The nation’s largest employers don’t anticipate finding cost-relief any time soon when it comes to health and benefits coverage. But they have been listening more and waking up to ideas from their brokers that could help them turn the cost curve in the long run.
Regardless of how the U.S. Supreme Court rules on the Patient Protection and Affordable Care Act, many of the reform strategies launched by employers and the insurance industry will move forward, according to Rebecca Knoll Lawrence, J.D., assistant vice president, National Legal and Research Group for Willis North America, Human Capital Practice. (The decision had not been handed down as of IJ Magazine’s deadline.)
Group plan premium increases are nothing new — health costs have been going up for decades.
Also, the cost of compliance with federal healthcare reform is just one factor driving up costs for employers.
But employers today seem to have a new appreciation that the rising costs need to be addressed and that there are ways to do this. Reality is creating a new and more attentive employer audience when it comes to considering health and benefit options, Lawrence says.
“For the first time in the last year or two, we’ve had an awakened audience that says, ‘Oh, I see where thinking about benefits as a whole can be beneficial,” she says.
It’s not just about the insurance premium or an employer’s self insured plan, she says. Employers must examine their benefits strategy as a whole and think about how other methods of cost control can help the bottom line.
In today’s healthcare environment, employers need to look at wellness programs, bonus structures, vacation plans, and employee assistance plans as ways to counterbalance rising healthcare costs, Lawrence says.
Willis has long advocated that employers explore health and benefits features that impact overall cost, but interest in these cost control options has accelerated as employers have been coming to terms with the compliance mandates under the federal healthcare reform act.
“We (Willis) have always been pushing other methods of cost control and thinking about benefits as whole, but what I think we have experienced is a lot more interest and engagement when we talk about these issues,” she says. “Brokers need to be thinking about all of those aspects and not just about the bottom line healthcare costs.”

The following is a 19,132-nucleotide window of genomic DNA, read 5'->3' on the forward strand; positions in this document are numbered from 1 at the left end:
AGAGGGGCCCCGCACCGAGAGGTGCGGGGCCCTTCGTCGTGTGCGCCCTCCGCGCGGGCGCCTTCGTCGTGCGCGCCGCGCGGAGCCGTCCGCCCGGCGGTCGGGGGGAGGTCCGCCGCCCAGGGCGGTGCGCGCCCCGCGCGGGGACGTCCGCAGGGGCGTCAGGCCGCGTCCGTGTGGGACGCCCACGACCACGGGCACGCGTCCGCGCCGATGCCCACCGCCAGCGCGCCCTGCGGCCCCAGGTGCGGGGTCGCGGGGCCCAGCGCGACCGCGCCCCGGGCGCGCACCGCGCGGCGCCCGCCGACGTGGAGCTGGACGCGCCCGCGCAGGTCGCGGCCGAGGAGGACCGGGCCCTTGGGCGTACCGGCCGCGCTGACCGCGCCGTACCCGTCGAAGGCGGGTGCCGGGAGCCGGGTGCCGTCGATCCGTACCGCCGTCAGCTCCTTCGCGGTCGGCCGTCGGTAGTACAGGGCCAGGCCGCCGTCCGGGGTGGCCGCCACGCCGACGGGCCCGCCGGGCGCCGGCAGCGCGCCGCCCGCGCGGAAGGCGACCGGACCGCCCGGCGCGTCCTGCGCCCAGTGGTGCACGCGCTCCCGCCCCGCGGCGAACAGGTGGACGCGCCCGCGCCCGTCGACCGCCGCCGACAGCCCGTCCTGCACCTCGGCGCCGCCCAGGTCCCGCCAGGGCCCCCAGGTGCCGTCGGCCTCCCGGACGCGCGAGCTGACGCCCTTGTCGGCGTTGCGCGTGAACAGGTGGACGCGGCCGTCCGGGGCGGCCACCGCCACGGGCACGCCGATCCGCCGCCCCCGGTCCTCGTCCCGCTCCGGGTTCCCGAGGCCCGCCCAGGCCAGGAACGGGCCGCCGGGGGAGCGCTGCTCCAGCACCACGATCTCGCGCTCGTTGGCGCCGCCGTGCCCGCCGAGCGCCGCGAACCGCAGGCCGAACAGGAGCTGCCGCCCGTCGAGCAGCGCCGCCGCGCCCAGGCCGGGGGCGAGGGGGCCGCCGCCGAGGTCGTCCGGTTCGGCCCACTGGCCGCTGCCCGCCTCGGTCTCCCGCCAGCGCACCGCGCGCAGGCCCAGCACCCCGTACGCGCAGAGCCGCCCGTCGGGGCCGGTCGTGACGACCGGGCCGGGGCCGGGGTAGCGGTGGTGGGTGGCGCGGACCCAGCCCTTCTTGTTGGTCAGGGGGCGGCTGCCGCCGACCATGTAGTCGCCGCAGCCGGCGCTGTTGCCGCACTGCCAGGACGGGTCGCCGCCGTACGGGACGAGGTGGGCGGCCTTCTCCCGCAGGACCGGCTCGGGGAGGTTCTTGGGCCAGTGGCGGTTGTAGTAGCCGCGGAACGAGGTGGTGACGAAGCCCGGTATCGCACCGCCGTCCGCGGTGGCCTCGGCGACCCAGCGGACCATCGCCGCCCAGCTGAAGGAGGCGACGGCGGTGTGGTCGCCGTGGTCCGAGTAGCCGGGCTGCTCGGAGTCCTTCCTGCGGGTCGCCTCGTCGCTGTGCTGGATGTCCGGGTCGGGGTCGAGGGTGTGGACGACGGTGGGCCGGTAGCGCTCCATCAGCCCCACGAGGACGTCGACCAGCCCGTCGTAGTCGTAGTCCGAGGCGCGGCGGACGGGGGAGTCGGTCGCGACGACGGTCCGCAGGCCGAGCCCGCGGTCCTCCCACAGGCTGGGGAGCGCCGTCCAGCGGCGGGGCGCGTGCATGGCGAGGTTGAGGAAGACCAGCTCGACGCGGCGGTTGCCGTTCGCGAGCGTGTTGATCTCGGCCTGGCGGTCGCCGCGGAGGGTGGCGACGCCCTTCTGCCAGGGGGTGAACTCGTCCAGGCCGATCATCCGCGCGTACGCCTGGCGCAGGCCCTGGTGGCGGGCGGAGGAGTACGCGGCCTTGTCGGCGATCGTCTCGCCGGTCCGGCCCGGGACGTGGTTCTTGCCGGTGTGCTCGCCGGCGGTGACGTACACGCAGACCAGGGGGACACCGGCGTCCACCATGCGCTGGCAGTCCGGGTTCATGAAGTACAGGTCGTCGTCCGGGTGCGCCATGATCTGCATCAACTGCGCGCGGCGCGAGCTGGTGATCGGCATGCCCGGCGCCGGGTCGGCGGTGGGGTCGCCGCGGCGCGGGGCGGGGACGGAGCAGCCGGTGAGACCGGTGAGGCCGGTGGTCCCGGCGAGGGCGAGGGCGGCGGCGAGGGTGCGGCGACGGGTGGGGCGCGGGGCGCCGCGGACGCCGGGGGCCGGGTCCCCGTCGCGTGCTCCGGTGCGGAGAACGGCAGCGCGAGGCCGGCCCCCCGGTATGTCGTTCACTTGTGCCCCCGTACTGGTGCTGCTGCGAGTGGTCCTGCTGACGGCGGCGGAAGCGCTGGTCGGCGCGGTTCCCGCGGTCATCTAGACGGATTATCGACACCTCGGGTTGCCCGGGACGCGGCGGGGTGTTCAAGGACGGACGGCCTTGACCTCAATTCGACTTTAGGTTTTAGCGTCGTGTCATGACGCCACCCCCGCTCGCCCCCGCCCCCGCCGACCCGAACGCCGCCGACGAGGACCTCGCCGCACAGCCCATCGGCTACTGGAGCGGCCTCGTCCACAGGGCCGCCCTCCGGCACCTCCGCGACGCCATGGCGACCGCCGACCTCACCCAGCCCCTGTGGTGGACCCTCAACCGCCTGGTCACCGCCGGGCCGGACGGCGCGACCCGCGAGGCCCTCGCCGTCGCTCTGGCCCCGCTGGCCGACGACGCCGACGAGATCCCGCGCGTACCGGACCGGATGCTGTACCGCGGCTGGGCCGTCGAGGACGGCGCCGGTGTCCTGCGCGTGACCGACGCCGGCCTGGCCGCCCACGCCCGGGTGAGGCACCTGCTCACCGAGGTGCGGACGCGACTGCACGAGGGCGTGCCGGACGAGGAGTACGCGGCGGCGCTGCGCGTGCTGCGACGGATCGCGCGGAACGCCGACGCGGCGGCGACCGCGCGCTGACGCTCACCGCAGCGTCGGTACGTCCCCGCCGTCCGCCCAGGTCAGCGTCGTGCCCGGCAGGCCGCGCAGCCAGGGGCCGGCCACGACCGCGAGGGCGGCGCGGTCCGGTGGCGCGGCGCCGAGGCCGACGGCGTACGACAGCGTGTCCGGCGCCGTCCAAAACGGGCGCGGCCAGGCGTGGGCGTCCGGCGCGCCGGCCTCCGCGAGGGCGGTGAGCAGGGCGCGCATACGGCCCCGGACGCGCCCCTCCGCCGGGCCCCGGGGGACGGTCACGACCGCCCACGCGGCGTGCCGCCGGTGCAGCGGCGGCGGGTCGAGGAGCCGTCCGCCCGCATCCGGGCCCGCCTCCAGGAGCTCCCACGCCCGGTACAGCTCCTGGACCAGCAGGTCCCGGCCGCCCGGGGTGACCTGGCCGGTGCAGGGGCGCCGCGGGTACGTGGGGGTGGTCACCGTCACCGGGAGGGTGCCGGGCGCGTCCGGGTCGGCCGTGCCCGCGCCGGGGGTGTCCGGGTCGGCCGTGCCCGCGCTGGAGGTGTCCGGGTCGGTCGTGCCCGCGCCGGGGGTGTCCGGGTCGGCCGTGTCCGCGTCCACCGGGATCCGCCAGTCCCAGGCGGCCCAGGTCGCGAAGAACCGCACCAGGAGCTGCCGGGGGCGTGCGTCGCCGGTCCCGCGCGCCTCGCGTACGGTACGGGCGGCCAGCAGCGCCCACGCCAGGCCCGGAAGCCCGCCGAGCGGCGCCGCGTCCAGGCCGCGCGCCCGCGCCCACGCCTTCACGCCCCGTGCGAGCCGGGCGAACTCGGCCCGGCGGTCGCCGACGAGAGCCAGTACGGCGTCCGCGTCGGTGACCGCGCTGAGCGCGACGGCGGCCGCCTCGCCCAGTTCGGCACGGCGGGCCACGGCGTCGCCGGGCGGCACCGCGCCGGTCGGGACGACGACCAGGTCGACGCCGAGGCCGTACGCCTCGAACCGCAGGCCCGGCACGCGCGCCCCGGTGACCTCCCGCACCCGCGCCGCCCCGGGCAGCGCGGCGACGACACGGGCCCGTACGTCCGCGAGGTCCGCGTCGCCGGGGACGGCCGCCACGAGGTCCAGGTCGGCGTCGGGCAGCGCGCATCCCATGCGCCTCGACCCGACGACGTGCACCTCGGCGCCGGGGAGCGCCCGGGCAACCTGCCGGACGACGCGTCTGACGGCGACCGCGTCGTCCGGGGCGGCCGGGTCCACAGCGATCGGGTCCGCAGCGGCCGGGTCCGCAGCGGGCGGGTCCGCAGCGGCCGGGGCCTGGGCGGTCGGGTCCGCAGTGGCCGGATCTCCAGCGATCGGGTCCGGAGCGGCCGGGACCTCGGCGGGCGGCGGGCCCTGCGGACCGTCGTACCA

There are a lot of other ways to head-off rising premiums, she says.
“Enhance the operation of the benefit plan, but also move money from one area to another to stabilize the whole offering of benefits, and non-health perks that a company can provide,” she says. Push really hard on the strategic planning, and work more on a nitty-gritty level with employers that now see how such planning can impact their company, she says.
Experience and resources in the health and benefits sector will play a big role moving forward regardless of the Supreme Court ruling, Lawrence says.
“If an employer wants to look at healthcare reform after the Supreme Court decision and figure out what impact it’s going to have on them, how they can plan, and how they can move forward, then they need to bring in expertise from a number of areas,” she says.
Employers, in particular large employers, will need analytics and benchmarking to see what their competitors are doing, she says. They will need to look at market trends and legal requirements as well as HR trends. Most important, she says, employers “need to find someone that can bring all of that expertise to them.”
The need for heightened expertise may leave small employers at a disadvantage, Lawrence says.
“Large employers have certain needs, certain healthcare goals, certain financial penalties … They have slightly different concerns than small employers.”
Small employers may end up getting neglected in a post-reform healthcare world, Lawrence says.
“The impact of healthcare reform could be even-more harsh on a small employer because they may not have resources to guide them through reform compliance concerns. Instead, small employers may make decisions that result in negative employee morale. Small employers are also generally less inclined to consider a total rewards strategy for their employees,” she says. For that reason, the role of insurance agents and brokers will become increasing important.
“It behooves small employers to make sure they are working closely with their broker, working closer with their outside counsel, and effectively using tax advisors to determine what needs to be done with regard to healthcare reform and resulting plan changes.”
Fully-insured small employers can rely to a certain extent on their carriers.
“Those carriers have to comply with federal and state law,” Lawrence says. “So a small employer is going to receive some benefit just by placing fully insured benefits because they can rely somewhat on the insurance carrier. But a small employer is still going to need to look at healthcare reform requirements, what kind of employee growth is projected, and the resulting plan design pricing for next year.”
Whatever they do, no matter their size, employers can’t do nothing.
“Small employers should definitely not sit back and think that everything is fine and that all they need to do is place the insurance,” she says. “Even a small employer needs to think about total rewards and how benefits and compensation and company perks work together to attract employees and provide a total rewards package that makes sense for the company.”
In the end, employers must decide what’s most important to them when it comes to health and benefits coverage.
“They need to take a comprehensive, holistic approach and look at their vacation plan and voluntary benefits. Perhaps the employer may want to incorporate more non-employer sponsored benefits that employees would appreciate, but at the same time do not cost the company money on the front end.”